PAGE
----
From our very own Ye Olde Statistician comes the tip, “As Rising Heat Bakes U.S. Cities, The Poor Often Feel It Most“, a run-of-the-mill NPR weepie, but with a global warming twist.
The Poor Have Less Money Fallacy does not rank high on the list of epistemological errors, but its constant presence magnifies its importance. Here’s a small example:
“White truffle prices rise to historic highs, poor hardest hit.”
The fallacy is nothing but a restatement of the hoary old comedy headline “World Ends: Poor, LGBT Community Hardest Hit.’
It’s true the poor would be less able to afford white truffles were their prices to rise, for the redundant and boring reason that the poor have less money than the rich. Even were the prices to remain static, or even if they were to fall, the poor would be able to afford fewer of the delicacies than the rich.
The fallacy enters by implication. Stating the poor are hardest hit in that manner implies that the poor should be able to afford white truffles in the same proportion as the rich. Which is absurd.
It may make sense to lament the price rise if white truffles were a necessity, as, say, a sewage system is. If the price per toilet flush were to rise above what the poor could afford to pay, save selling themselves into slavery, then a call for reducing flush prices makes sense. Though it would still be wrong to say the poor are “hardest hit.” They are the only ones hit.
Like I said, not an exciting error. Just an annoying one. Which brings up NPR, a serial abuser.
“Poor Less Able To Afford Suburban Sanctuaries Equipped With Central Air” would not be a headline to excite the most dedicated socialist, though it’s equivalent to the one NPR went with.
Those exposed to that extra heat are often a city’s most vulnerable: the poorest and, our data show, disproportionately people of color. And living day after day in an environment that’s literally hotter isn’t just uncomfortable, it can have dire and sometimes deadly health consequences — a fact we found reflected in Baltimore’s soaring rates of emergency calls when the heat index spiked to dangerous levels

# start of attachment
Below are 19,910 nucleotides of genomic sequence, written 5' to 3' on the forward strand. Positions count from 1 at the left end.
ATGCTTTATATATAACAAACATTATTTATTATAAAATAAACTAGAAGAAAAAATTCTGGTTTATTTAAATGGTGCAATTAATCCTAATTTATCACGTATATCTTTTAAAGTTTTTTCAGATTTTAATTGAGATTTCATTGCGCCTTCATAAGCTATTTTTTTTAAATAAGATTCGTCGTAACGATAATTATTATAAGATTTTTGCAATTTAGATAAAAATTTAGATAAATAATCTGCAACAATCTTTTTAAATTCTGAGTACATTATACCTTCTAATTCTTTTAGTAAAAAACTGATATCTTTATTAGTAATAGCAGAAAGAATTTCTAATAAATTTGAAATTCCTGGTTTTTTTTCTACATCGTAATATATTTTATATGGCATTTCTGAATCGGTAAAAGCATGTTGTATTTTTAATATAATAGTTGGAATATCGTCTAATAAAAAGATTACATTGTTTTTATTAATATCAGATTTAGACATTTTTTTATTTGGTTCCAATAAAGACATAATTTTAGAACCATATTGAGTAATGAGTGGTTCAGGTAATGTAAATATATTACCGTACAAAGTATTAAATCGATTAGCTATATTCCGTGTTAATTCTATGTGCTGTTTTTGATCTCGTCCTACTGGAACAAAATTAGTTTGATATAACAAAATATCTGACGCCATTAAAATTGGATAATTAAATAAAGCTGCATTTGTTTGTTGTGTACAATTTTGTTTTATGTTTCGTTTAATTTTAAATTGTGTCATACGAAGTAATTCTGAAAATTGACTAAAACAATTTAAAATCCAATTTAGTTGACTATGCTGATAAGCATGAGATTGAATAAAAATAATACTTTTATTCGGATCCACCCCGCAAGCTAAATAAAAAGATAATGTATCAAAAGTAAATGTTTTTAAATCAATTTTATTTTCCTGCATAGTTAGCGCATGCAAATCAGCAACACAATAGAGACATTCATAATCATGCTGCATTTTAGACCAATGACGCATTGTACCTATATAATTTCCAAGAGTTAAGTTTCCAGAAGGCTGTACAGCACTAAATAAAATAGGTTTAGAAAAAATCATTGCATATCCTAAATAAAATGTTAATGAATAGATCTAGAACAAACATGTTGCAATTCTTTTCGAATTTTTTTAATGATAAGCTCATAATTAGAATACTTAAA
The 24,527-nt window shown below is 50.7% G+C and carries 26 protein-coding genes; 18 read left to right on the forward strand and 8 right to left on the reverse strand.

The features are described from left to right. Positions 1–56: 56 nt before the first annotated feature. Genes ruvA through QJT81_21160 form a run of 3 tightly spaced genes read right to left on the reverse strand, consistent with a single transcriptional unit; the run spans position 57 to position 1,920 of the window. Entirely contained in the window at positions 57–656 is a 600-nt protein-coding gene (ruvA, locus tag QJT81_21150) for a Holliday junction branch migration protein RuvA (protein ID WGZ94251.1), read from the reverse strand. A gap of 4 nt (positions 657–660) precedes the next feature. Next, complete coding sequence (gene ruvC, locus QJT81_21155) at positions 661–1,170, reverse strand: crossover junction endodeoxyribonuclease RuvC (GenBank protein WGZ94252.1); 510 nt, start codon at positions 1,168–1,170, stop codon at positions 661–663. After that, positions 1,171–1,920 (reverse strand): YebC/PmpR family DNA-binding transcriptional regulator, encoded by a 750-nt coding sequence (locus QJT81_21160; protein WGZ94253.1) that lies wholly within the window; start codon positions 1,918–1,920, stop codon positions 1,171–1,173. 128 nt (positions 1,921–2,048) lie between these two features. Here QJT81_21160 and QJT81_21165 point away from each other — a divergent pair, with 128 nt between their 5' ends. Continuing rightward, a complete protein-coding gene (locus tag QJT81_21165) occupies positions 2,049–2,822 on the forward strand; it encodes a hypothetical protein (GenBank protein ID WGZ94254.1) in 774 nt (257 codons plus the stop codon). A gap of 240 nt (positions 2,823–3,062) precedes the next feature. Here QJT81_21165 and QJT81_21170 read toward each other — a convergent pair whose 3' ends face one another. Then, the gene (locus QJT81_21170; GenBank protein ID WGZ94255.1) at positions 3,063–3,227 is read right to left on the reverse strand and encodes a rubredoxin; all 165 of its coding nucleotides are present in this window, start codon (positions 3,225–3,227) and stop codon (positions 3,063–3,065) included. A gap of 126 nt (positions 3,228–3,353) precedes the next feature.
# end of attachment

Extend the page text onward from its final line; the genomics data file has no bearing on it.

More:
There are several curiosities in the story, though, which is why YOS sent it along.
The first is this: when a poor person walks out onto a city street, he will feel the same meteorological conditions as a rich person. The poor person might even be cooler than the rich in the summer, given the not-infrequent predilection of some poor to voluntarily wear very little in the way of clothes.
The better admission is this: NPR acknowledges there are such things as urban heat islands. “Cities in general tend to be hotter than their natural surroundings, thanks to a phenomenon known as the urban heat island.”
Since cities are warmer than the surrounding countryside, the poor have a benefit in winter. They will be less cold. Cold kills far more effectively than heat. So pity the rich who have to travel all the way into cities to work, risking frostbite and traffic accidents.
Global warming will also be exaggerated to the extent measurements of temperature taken in and around cities will be “artificially” high. This is why evidence of urban heat islands is usually disparaged or minimized. It interferes in the narrative.
The scare quotes are necessary because the temperatures will indeed be higher in cities, and the cause is man. It isn’t carbon dioxide doing the heating, it’s buildings and lack of trees.
Pavement — particularly if it’s black — absorbs heat and holds it in. At night, a city of more than 1 million people can be as much as 22 degrees warmer than its surroundings. Even the buildings themselves, Stone says, can create a sort of canyon that traps heat.
We don’t like to use that word. We say pavement of color.
Anyway, this makes NPR climate deniers. Join the club!
NPR’s expert Stone says “Lower-income parts of the city tend to have less green cover. That’s something that we see across a lot of cities.”
This isn’t so in NYC. There the housing projects all have ample grass, and even parking spots, all of which are lacking in and around my “rich” building.
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